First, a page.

Table 2

Pan-AKT inhibitors in clinical development

A recent randomised phase II trial assessed ipatasertib plus standard chemotherapy (oxaliplatin, leucovorin and 5-fluorouracil) versus chemotherapy alone in 153 patients with GC/gastro-oesophageal junction cancer as the first-line therapy.54 Two coprimary endpoints were PFS in the intention-to-treat and biomarker-defined subgroup of patients with PTEN low (<10%) as determined by IHC. However, this trial did not meet its two endpoints for PFS and no significant difference with respect to overall survival was observed between the two groups. Plus, patients with PIK3CA mutations or amplification demonstrated no benefit with the combination study treatment. The most common AEs were nausea, diarrhoea and decreased appetite. Higher rates of severe AEs were also reported in the ipatasertib arm with common toxicity being diarrhoea, vomiting and nausea. Although the safety results were consistent with known AE profiles and there was no newly reported toxicity, the lower dose intensity of ipatasertib plus chemotherapy and higher rate of withdrawal in the experimental arm may have contributed to the lower-than-expected efficacy. There is an uncertainty regarding the best combination for ipatasertib in GC, raising the question of the interplay between ipatasertib and the chemotherapy backbone. Another consideration is that the treatment arm included more patients with poor prognostic factors, including diffuse histology, peritoneal metastasis and a higher number of metastatic sites. Ipatasertib activity may also be masked by heterogeneity of the study population, highlighting the potential need to identify specific biomarkers in order to maximise the efficacy of ipatasertib. Thus, due to low efficacy and toxicity concerns, it is unclear whether ipatasertib with conventional cytotoxic chemotherapy will be developed for GC. Notwithstanding, more recent studies are investigating the combination of ipatasertib with ICIs, such as pembrolizumab and atezolizumab, in breast and brain cancer (table 2). The outcomes of these studies will hopefully provide insights on AKT inhibition combined with chemoimmunotherapy and may become an important step for future studies in GC.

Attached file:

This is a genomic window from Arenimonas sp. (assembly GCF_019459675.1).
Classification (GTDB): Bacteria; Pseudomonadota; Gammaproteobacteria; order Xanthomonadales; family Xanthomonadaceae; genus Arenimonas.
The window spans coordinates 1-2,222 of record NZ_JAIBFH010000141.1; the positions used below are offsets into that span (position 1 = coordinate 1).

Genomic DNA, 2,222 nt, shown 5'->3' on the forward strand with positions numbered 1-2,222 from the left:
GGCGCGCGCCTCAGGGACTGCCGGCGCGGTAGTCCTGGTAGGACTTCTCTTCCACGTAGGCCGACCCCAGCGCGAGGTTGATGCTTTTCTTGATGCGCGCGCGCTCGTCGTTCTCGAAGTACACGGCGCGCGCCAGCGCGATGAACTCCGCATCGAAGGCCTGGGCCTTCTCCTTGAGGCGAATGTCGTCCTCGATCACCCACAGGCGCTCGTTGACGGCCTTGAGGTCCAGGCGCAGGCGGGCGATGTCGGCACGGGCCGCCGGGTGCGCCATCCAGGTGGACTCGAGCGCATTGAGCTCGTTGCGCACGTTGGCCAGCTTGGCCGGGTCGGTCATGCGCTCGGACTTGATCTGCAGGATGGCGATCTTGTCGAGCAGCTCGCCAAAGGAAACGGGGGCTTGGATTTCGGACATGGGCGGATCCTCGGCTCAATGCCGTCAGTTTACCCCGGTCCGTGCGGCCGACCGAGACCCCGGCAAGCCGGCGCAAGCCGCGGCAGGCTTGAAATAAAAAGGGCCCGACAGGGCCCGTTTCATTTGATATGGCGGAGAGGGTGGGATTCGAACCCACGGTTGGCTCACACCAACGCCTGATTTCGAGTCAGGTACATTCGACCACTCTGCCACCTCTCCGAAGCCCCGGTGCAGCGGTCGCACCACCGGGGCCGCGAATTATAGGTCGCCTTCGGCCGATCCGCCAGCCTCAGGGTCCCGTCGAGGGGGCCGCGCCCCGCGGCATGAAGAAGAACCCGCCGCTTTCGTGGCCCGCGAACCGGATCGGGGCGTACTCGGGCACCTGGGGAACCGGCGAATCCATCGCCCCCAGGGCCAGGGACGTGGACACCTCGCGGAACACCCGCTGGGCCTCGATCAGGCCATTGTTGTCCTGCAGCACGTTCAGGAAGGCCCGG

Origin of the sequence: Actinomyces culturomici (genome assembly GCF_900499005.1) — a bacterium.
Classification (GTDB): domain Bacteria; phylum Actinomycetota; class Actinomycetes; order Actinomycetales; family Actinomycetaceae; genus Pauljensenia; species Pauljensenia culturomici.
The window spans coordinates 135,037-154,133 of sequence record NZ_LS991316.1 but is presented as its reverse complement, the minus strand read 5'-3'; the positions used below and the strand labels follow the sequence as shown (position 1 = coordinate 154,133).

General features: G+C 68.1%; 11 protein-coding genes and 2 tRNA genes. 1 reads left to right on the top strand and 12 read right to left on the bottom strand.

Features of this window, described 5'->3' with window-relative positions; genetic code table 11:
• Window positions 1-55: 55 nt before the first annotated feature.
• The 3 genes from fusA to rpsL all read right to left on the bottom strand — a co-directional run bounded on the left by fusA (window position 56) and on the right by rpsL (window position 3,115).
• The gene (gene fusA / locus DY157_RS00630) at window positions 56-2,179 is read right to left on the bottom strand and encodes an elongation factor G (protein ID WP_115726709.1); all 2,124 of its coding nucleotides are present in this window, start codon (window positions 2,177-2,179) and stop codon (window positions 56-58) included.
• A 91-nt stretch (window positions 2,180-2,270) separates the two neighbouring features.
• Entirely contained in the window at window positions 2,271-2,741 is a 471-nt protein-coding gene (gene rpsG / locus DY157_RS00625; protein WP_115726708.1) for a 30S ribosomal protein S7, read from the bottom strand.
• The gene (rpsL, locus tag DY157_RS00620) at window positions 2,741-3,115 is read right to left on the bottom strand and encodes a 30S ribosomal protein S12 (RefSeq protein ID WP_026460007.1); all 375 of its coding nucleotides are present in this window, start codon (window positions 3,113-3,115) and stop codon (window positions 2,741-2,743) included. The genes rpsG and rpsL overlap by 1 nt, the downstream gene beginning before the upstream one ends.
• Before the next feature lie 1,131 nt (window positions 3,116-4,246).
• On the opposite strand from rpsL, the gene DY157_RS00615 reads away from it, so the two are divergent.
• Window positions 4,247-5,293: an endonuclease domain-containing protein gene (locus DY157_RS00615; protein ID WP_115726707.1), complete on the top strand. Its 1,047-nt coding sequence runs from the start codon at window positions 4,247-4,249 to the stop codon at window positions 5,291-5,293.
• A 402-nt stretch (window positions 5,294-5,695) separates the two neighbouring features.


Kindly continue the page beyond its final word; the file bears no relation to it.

Capivasertib (AZD5363)